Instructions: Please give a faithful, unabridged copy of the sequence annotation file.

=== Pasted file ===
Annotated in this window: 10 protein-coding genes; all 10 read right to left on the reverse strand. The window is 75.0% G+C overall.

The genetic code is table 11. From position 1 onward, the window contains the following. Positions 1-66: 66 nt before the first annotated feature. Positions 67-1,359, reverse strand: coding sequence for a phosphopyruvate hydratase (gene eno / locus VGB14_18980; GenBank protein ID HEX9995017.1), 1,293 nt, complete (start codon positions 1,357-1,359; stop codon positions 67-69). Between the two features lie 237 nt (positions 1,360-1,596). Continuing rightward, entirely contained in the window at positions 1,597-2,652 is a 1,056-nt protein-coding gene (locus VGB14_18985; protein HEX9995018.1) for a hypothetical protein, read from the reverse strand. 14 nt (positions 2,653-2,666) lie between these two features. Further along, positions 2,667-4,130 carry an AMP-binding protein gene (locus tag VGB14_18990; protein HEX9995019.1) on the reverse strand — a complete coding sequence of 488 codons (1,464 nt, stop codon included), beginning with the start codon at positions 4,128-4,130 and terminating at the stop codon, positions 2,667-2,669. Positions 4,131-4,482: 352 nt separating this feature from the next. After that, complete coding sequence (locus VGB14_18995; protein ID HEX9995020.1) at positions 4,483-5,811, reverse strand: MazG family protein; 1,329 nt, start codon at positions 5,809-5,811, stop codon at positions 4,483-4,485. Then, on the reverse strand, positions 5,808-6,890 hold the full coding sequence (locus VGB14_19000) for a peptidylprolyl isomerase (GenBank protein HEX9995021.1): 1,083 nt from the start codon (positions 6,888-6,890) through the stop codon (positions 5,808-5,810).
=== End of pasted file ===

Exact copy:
Annotated in this window: 10 protein-coding genes; all 10 read right to left on the reverse strand. The window is 75.0% G+C overall.

The genetic code is table 11. From position 1 onward, the window contains the following. Positions 1-66: 66 nt before the first annotated feature. Positions 67-1,359, reverse strand: coding sequence for a phosphopyruvate hydratase (gene eno / locus VGB14_18980; GenBank protein ID HEX9995017.1), 1,293 nt, complete (start codon positions 1,357-1,359; stop codon positions 67-69). Between the two features lie 237 nt (positions 1,360-1,596). Continuing rightward, entirely contained in the window at positions 1,597-2,652 is a 1,056-nt protein-coding gene (locus VGB14_18985; protein HEX9995018.1) for a hypothetical protein, read from the reverse strand. 14 nt (positions 2,653-2,666) lie between these two features. Further along, positions 2,667-4,130 carry an AMP-binding protein gene (locus tag VGB14_18990; protein HEX9995019.1) on the reverse strand — a complete coding sequence of 488 codons (1,464 nt, stop codon included), beginning with the start codon at positions 4,128-4,130 and terminating at the stop codon, positions 2,667-2,669. Positions 4,131-4,482: 352 nt separating this feature from the next. After that, complete coding sequence (locus VGB14_18995; protein ID HEX9995020.1) at positions 4,483-5,811, reverse strand: MazG family protein; 1,329 nt, start codon at positions 5,809-5,811, stop codon at positions 4,483-4,485. Then, on the reverse strand, positions 5,808-6,890 hold the full coding sequence (locus VGB14_19000) for a peptidylprolyl isomerase (GenBank protein HEX9995021.1): 1,083 nt from the start codon (positions 6,888-6,890) through the stop codon (positions 5,808-5,810).